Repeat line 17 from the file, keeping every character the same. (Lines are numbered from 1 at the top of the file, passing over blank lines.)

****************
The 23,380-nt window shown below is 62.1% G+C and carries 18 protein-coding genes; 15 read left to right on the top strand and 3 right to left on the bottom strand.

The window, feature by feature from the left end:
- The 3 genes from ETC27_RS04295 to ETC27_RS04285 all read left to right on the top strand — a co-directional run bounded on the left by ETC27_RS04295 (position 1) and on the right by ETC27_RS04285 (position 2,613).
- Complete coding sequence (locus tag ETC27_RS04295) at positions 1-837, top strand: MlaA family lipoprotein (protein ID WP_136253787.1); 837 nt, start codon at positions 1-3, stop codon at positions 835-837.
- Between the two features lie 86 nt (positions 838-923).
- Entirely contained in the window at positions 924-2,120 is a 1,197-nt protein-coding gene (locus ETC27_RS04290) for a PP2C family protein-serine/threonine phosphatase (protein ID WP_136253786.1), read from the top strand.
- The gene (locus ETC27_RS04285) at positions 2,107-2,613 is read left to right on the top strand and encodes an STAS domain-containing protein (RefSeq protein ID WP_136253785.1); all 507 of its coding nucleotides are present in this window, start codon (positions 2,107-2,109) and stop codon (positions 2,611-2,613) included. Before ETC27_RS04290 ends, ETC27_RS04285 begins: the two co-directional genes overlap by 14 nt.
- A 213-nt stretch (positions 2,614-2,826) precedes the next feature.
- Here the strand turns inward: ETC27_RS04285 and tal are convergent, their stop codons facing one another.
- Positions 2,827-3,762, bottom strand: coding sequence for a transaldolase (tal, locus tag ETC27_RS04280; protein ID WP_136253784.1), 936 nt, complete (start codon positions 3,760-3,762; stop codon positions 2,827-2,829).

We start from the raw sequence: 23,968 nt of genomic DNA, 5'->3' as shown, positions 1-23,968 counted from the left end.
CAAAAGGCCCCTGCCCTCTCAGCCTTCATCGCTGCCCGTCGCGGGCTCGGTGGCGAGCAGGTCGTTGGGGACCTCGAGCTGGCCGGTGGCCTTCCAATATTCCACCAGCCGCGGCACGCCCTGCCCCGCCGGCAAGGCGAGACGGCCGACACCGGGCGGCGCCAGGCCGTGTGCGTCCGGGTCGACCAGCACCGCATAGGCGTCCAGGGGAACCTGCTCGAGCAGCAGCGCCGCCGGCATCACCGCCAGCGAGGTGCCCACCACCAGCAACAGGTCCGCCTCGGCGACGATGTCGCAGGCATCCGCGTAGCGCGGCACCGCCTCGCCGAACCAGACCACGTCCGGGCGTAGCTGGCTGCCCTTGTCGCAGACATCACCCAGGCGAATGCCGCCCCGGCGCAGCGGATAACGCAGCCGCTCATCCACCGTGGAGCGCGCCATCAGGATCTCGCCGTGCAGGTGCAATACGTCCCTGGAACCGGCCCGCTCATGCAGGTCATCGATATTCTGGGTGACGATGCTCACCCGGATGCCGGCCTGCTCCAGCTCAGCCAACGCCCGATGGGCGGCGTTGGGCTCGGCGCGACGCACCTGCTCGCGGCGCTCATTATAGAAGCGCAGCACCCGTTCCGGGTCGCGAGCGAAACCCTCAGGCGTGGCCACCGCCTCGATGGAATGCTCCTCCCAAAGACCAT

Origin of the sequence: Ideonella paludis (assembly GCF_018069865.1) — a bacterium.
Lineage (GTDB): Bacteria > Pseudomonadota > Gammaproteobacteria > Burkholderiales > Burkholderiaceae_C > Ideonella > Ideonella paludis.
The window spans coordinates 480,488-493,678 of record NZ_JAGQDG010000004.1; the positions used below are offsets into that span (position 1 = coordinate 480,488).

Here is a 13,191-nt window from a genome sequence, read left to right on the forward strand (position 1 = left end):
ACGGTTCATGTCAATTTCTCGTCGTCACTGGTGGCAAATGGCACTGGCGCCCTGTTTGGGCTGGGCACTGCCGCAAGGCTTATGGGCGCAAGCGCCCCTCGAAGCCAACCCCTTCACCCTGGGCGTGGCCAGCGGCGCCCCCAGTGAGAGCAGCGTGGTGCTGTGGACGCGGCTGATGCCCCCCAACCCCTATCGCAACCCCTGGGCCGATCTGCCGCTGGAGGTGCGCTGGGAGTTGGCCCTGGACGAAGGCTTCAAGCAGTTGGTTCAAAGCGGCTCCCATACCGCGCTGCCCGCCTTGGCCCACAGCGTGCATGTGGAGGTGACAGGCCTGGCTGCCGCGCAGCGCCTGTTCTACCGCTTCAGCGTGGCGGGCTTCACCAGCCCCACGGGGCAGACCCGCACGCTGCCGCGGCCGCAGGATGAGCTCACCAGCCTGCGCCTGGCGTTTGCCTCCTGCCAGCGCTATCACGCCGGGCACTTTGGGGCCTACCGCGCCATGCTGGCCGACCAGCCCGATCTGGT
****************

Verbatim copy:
ACGGTTCATGTCAATTTCTCGTCGTCACTGGTGGCAAATGGCACTGGCGCCCTGTTTGGGCTGGGCACTGCCGCAAGGCTTATGGGCGCAAGCGCCCCTCGAAGCCAACCCCTTCACCCTGGGCGTGGCCAGCGGCGCCCCCAGTGAGAGCAGCGTGGTGCTGTGGACGCGGCTGATGCCCCCCAACCCCTATCGCAACCCCTGGGCCGATCTGCCGCTGGAGGTGCGCTGGGAGTTGGCCCTGGACGAAGGCTTCAAGCAGTTGGTTCAAAGCGGCTCCCATACCGCGCTGCCCGCCTTGGCCCACAGCGTGCATGTGGAGGTGACAGGCCTGGCTGCCGCGCAGCGCCTGTTCTACCGCTTCAGCGTGGCGGGCTTCACCAGCCCCACGGGGCAGACCCGCACGCTGCCGCGGCCGCAGGATGAGCTCACCAGCCTGCGCCTGGCGTTTGCCTCCTGCCAGCGCTATCACGCCGGGCACTTTGGGGCCTACCGCGCCATGCTGGCCGACCAGCCCGATCTGGT